31 Facts About Salafi


The Salafi movement aimed to achieve a renewal of Muslim life and had a major influence on many Muslim thinkers and movements across the Islamic world.

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In legal matters, Salafi Muslims are divided between those who, in the name of independent legal judgement, reject strict adherence to the four Sunni schools of law and those who remain faithful to them, namely, the Saudi scholars, who do not follow any specific madhhab.

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Salafi da'wa is a methodology, but it is not a madhhab in fiqh as is commonly misunderstood.

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The followers of Salafi school identify themselves as Ahlul Sunna wal Jama'ah and are known as Ahl al-Hadith.

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Salafi thought seeks the re-orientation of Fiqh away from Taqlid and directly back to the Prophet, his Companions and the Salaf.

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Salafi legalism is most often marked by its departure from the established rulings of the four Sunni madhahib, as well as frequently aligning with Zahirite views mentioned by Ibn Hazm in his legal compendium Al-Muhalla.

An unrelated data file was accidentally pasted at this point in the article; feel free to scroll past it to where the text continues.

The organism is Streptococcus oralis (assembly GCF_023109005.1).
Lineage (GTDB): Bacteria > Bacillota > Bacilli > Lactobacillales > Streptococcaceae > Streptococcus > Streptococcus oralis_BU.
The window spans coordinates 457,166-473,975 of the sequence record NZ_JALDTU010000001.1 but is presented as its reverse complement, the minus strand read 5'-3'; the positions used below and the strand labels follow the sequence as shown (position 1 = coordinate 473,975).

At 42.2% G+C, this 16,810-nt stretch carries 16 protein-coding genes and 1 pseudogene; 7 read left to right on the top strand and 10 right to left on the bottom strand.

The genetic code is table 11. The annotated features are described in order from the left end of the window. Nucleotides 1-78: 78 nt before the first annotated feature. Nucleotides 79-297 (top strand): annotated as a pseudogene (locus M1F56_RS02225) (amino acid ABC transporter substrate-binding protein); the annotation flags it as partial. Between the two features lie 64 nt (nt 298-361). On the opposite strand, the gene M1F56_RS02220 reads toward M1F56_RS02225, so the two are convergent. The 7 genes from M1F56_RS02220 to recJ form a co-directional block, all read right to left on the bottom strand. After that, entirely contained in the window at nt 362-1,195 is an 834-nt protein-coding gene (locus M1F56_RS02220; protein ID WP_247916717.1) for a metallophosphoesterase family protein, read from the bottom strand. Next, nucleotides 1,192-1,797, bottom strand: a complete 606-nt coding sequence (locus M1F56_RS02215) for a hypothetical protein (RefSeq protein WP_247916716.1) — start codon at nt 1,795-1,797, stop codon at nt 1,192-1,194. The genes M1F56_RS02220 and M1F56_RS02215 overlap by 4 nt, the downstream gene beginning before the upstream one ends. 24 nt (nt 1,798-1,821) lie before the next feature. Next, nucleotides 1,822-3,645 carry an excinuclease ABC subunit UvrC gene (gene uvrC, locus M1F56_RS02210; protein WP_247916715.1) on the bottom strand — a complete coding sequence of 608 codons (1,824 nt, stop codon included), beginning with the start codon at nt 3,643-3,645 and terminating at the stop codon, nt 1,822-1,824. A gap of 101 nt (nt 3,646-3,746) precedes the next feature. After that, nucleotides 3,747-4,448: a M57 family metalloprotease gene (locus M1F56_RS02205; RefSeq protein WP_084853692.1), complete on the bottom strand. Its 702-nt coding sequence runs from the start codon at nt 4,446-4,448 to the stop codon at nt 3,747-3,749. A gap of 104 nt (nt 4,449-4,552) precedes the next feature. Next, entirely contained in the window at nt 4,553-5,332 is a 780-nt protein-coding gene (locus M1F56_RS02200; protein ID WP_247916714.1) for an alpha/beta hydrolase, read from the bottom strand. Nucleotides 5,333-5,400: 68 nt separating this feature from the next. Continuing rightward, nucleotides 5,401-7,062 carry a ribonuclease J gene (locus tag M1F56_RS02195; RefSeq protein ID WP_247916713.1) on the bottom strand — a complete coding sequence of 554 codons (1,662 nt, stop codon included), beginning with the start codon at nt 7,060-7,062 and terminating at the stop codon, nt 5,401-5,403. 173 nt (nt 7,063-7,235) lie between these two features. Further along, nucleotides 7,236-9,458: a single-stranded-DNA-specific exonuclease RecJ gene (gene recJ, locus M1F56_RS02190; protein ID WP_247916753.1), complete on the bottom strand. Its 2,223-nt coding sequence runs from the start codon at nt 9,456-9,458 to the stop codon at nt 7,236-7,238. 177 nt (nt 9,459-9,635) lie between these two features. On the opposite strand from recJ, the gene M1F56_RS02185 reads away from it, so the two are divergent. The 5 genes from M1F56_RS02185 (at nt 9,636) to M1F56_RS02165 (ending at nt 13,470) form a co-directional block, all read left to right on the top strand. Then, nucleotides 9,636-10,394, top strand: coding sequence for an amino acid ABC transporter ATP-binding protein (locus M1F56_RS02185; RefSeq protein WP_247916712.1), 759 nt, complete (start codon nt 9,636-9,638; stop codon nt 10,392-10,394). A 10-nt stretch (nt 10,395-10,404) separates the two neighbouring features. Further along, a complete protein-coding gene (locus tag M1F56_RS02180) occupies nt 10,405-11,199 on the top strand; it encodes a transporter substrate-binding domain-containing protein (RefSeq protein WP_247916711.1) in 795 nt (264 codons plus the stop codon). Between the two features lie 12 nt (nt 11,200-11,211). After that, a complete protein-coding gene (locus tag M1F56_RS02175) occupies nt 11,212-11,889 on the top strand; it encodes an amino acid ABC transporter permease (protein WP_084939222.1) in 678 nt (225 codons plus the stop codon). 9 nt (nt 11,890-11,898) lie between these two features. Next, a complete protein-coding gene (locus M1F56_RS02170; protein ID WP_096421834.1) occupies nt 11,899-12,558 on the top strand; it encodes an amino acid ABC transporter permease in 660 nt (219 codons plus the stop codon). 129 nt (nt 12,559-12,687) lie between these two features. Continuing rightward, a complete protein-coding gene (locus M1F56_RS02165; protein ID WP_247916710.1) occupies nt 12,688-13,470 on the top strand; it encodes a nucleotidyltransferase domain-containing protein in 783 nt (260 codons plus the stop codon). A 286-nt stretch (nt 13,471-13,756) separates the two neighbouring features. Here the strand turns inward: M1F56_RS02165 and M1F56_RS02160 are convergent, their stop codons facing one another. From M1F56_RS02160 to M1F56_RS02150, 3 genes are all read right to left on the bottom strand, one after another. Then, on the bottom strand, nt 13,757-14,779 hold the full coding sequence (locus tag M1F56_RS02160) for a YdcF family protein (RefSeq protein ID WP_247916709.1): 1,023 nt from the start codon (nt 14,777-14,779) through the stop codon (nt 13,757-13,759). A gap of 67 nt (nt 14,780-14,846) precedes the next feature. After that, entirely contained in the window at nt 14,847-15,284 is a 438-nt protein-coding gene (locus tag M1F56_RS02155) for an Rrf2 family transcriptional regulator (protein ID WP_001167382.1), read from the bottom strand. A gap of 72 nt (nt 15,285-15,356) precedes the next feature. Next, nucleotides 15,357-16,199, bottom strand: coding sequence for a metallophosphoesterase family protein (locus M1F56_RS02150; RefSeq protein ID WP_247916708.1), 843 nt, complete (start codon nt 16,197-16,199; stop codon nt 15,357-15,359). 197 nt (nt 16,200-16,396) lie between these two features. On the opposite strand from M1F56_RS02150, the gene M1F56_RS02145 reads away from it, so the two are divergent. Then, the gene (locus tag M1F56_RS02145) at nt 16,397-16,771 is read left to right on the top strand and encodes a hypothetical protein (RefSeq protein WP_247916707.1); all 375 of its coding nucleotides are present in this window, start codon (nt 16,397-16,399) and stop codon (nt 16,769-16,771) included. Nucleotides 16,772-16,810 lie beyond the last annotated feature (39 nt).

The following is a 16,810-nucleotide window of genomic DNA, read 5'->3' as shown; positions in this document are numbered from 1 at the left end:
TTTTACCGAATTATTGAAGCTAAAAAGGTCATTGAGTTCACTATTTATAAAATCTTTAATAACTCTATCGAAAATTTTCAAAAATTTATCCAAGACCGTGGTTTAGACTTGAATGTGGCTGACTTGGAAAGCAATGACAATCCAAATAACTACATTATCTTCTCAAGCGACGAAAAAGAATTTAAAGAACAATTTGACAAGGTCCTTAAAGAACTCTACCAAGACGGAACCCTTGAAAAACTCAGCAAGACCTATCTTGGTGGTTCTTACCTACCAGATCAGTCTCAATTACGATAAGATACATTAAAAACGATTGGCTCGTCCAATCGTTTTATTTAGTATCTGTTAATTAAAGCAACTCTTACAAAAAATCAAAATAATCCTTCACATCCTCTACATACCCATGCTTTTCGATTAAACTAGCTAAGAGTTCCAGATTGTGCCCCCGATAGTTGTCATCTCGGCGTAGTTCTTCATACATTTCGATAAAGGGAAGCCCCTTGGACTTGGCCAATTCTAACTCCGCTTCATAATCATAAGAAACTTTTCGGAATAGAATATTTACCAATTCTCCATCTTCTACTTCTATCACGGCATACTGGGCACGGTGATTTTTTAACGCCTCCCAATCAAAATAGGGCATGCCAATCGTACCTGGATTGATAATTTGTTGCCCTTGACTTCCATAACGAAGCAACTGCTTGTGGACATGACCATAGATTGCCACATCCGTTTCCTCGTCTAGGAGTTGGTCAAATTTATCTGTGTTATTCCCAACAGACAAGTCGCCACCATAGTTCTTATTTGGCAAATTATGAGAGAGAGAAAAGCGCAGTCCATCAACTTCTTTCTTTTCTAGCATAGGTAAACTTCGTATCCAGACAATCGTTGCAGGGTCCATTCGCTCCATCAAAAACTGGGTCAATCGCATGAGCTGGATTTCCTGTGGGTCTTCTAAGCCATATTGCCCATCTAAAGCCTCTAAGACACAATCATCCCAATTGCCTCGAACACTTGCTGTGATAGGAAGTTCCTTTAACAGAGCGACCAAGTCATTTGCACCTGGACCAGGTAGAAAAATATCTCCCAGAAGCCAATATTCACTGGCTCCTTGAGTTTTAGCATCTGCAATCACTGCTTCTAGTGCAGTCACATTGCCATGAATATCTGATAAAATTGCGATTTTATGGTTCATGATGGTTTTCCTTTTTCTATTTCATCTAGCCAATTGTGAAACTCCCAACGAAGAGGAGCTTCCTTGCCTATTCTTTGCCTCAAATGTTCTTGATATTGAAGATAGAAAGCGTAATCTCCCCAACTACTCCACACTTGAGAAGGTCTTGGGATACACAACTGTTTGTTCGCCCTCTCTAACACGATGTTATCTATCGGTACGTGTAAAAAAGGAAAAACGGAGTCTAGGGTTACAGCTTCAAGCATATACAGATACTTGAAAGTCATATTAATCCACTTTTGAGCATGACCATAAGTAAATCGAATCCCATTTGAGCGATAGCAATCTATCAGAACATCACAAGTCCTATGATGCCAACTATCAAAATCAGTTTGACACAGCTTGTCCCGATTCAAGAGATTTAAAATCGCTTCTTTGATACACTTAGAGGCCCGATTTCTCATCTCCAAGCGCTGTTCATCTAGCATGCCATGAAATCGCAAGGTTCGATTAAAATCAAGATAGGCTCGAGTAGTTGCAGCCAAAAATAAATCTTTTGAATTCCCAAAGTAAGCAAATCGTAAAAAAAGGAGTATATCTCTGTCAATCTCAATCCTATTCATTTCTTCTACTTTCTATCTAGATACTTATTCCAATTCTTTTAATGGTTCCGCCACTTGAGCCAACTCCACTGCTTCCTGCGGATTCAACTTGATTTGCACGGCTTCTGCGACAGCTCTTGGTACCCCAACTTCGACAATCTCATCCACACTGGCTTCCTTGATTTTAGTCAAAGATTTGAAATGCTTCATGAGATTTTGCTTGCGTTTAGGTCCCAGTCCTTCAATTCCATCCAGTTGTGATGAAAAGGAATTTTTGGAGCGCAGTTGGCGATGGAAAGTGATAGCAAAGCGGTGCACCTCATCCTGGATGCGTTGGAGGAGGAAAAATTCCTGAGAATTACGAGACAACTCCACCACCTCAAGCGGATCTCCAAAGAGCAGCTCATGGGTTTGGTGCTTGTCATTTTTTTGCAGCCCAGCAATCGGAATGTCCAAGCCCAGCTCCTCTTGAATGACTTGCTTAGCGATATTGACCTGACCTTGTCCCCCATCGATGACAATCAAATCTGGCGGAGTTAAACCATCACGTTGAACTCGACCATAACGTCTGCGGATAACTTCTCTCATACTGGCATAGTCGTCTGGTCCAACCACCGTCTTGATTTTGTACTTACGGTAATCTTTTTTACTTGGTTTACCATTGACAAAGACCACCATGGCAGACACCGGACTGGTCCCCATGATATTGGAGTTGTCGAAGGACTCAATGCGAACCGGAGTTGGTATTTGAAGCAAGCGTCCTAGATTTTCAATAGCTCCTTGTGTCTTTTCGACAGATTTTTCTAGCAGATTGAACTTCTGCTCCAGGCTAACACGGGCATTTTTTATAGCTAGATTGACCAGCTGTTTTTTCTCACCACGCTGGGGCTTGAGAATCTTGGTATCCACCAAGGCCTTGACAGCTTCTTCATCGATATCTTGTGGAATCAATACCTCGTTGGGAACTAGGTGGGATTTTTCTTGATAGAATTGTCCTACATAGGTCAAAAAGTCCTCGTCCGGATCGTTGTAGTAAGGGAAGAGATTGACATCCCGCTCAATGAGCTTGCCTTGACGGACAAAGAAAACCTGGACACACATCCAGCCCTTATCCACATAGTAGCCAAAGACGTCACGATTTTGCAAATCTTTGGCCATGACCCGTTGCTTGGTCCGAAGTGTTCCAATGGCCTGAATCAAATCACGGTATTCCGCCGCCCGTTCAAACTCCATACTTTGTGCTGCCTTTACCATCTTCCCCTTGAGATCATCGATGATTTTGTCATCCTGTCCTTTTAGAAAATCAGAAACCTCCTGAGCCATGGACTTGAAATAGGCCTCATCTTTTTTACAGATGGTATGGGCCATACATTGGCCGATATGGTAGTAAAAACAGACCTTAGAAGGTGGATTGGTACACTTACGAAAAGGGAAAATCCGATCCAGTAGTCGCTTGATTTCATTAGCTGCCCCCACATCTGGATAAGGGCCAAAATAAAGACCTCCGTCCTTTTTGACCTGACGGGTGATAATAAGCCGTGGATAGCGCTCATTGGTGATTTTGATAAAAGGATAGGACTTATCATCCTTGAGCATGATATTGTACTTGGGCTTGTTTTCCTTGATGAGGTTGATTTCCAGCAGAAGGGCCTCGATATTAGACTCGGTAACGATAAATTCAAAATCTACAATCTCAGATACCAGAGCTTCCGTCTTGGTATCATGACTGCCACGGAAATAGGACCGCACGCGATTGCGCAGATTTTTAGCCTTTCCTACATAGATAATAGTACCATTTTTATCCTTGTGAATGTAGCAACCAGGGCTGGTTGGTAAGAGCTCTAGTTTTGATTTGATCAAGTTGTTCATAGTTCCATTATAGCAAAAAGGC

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Salafi movement emphasizes looking up to the era of the Salaf al-Salih; who were the early three generations of Muslims that succeeded Prophet Muhammad.

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The Salafi revivalists were inspired by the creedal doctrines of the medieval Syrian Hanbali theologian Ibn Taymiyya, who had strongly condemned philosophy and various features of Sufism as heretical.

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Salafi combined the theological ideas of Sufis and Mutakallimun like Razi in his reformist works.

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Salafi regularly corresponded with him and received an Ijazat from Siddiq Hasan Khan, and became the leader of the Salafi trend in Iraq.

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Salafi scholars gathered these works and indexed them in the archives of the Zahiriyya Library, one of the most prominent Islamic libraries of the 19th century.

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The Salafi turn against Ibn 'Arabi and Sufism would materialize a decade later, after the First World War, under the leadership of Rashid Rida.

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Salafi questioned the murid-murshid relationship in mysticism, as well as the Silsilas upon which Tariqah structures were built.

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Rida's revivalist efforts contributed to the construction of a collective imagined Salafi community operating globally, transcending national borders.

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Salafi reformers hailed the medieval theologian Ibn Taymiyyah as a paragon of Sunni orthodoxy and emphasized that his strict conception of Tawhid was an important part of the doctrine of the forefathers.